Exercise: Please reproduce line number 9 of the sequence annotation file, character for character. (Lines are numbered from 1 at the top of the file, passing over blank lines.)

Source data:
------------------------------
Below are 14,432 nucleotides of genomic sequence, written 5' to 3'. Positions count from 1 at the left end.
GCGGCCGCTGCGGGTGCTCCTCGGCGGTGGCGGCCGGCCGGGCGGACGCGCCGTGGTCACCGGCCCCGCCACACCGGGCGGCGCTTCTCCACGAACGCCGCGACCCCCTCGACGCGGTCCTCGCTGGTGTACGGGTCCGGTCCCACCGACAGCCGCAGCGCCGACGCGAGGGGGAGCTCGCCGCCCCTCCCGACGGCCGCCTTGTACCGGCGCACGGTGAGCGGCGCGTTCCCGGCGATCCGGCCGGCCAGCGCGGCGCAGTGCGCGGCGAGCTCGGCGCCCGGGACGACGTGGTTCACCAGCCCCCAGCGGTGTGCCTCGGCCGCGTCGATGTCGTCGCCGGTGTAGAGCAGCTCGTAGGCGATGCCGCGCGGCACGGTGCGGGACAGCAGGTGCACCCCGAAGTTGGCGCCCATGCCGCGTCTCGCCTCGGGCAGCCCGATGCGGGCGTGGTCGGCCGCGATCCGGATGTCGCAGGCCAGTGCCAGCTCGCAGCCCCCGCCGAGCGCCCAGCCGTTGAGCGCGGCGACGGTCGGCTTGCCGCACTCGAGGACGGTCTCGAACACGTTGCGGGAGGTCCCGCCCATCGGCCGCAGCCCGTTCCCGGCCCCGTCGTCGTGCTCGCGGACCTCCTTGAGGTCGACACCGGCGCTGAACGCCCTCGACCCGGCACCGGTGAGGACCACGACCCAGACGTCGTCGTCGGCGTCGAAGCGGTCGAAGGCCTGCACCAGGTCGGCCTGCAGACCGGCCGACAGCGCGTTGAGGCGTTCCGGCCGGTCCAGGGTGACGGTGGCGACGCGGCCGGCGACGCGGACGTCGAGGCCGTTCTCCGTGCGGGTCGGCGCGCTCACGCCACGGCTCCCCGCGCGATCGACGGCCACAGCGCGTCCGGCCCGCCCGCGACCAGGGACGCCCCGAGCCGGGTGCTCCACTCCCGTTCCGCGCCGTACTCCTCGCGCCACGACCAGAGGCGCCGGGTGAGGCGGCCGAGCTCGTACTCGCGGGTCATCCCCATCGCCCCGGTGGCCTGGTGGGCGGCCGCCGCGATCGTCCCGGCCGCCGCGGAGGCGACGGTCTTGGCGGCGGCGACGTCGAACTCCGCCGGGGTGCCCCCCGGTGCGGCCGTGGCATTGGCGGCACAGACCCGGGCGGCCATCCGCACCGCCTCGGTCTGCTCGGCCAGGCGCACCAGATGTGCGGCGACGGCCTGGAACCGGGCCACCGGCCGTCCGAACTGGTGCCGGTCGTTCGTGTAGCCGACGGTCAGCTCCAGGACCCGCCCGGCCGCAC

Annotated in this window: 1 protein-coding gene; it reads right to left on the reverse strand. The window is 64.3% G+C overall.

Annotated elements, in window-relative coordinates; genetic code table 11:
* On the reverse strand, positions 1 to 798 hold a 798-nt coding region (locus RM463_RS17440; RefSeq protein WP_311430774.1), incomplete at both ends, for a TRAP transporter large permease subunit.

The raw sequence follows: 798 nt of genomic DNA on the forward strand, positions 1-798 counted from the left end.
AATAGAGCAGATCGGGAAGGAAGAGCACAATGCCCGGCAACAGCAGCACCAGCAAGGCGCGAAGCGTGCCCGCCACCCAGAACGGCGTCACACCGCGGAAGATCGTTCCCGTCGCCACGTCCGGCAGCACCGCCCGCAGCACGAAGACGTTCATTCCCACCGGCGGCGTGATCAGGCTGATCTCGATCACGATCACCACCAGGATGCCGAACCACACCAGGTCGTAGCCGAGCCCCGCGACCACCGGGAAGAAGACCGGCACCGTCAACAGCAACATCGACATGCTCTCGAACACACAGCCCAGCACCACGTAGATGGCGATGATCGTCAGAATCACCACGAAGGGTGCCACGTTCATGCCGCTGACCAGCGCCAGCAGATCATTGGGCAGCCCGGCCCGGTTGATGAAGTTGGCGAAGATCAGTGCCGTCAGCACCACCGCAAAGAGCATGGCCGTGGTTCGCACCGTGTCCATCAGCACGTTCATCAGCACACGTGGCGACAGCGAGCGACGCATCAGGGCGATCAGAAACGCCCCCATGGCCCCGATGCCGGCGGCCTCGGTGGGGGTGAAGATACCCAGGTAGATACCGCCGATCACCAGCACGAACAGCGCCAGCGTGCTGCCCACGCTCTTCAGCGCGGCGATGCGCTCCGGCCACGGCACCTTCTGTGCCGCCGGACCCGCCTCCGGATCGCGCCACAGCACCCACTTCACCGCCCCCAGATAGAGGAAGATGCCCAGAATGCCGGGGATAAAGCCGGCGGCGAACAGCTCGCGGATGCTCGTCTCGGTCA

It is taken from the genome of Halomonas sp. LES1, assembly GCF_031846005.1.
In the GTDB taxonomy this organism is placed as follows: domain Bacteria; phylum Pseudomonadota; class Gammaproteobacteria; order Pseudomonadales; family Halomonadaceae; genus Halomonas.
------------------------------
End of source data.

In the GTDB taxonomy this organism is placed as follows: domain Bacteria; phylum Pseudomonadota; class Gammaproteobacteria; order Pseudomonadales; family Halomonadaceae; genus Halomonas.